Bill to restrict gay adoption, court rules on river pollution and Montgomery march update

Mar 25, 2015

Alabama Senator Gerald Allen

A state lawmaker wants to make sure that faith-based adoption agencies have the right to refuse to place children with same-sex couples.

Republican Sen. Gerald Allen of Tuscaloosa introduced the bill last week specifying groups that could refuse to participate in adoptions and foster care placements that violate their religious beliefs.

The bill would also prohibit the state of Alabama from refusing to license, or renew a contract with, the groups for refusing services to people on religious grounds.

Eric Johnston, an attorney who worked on the bill, says the legislation protects the religious freedom of the groups which have a church affiliation.

The Human Rights Campaign has been outspoken against the bill, saying it opens the door to discrimination against a diverse array of families who are just seeking to adopt needy children.

A federal court has ruled in favor of two environmental groups that challenged a permit process they said will allow coal mines to pollute miles of streams. However, the fight isn’t over yet.

The 11th U.S. Circuit Court of Appeals stopped short of tossing out the permits. Black Warrior Riverkeeper and Defenders of Wildlife sued the U.S. Army Corps of Engineers in 2013 over a general permit that allows surface mining operations to discharge dredged materials into streams.

The Corps of Engineers limited use of the permit in 2012 but grandfathered in operations. Judges said the Corps admitted that it underestimated the acreage of impacted waters.

The 11th Circuit gave the Corps a year to recalculate the impact and to see if it is significant.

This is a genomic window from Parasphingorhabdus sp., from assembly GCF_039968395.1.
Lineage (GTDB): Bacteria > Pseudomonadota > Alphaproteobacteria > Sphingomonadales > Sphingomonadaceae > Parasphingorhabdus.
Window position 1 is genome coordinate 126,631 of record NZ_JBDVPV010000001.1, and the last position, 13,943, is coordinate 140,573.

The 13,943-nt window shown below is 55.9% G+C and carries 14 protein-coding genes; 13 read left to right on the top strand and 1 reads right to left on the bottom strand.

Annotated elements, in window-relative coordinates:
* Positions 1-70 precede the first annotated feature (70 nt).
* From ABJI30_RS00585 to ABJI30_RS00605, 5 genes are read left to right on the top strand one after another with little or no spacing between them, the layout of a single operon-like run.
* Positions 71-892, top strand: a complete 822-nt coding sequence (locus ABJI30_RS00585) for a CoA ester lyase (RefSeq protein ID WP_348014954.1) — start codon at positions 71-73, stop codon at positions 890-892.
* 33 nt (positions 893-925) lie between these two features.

The daughters of Dr. Martin Luther King Junior and Governor George Wallace will meet with Governor Robert Bentley today.

It’s all part of a ceremony to mark the fiftieth anniversary of the Selma to Montgomery voting rights march. It was on this date in 1965 that Dr. King led the procession to Alabama’s State Capitol.

APR spoke with Bernice King during the remembrance of “bloody Sunday” in Selma. She says voting rights are being challenged in the U.S. and the fight has to go on…

“There are so many things that have threatened the right of people today with the gutting of the voting rights act and even here with voter I.D. laws that have been put in place. It seems like we’ve taken a step back, but there are also opportunities.”

King is referring to a U.S. Supreme Court decision to remove election oversight through the Voting Rights Act.

Be sure to join APR this Friday evening at 7 PM for the documentary “More Bridges to Cross.”

Jefferson County health officials are currently on high alert after a positive case of tuberculosis at Homewood High School.

The Jefferson County Department of Health notified the school district yesterday afternoon that a school freshman had tested positive for the disease

Homewood City Schools Superintendent Bill Cleveland says his staff will be offering voluntary TB tests for students and staff today after the positive test.

According to the Centers for Disease Control and Prevention, tuberculosis is a bacterial infection that usually targets the lungs, but may also impact other areas of the body. The disease is highly contagious and usually spreads through the air when someone carrying it in their lungs or throat coughs or sneezes and someone nearby inhales the bacteria.

The Alabama Department of Public Health lists 133 cases of tuberculosis in Alabama last year. That's a rate of 2.8 cases per 100,000 people.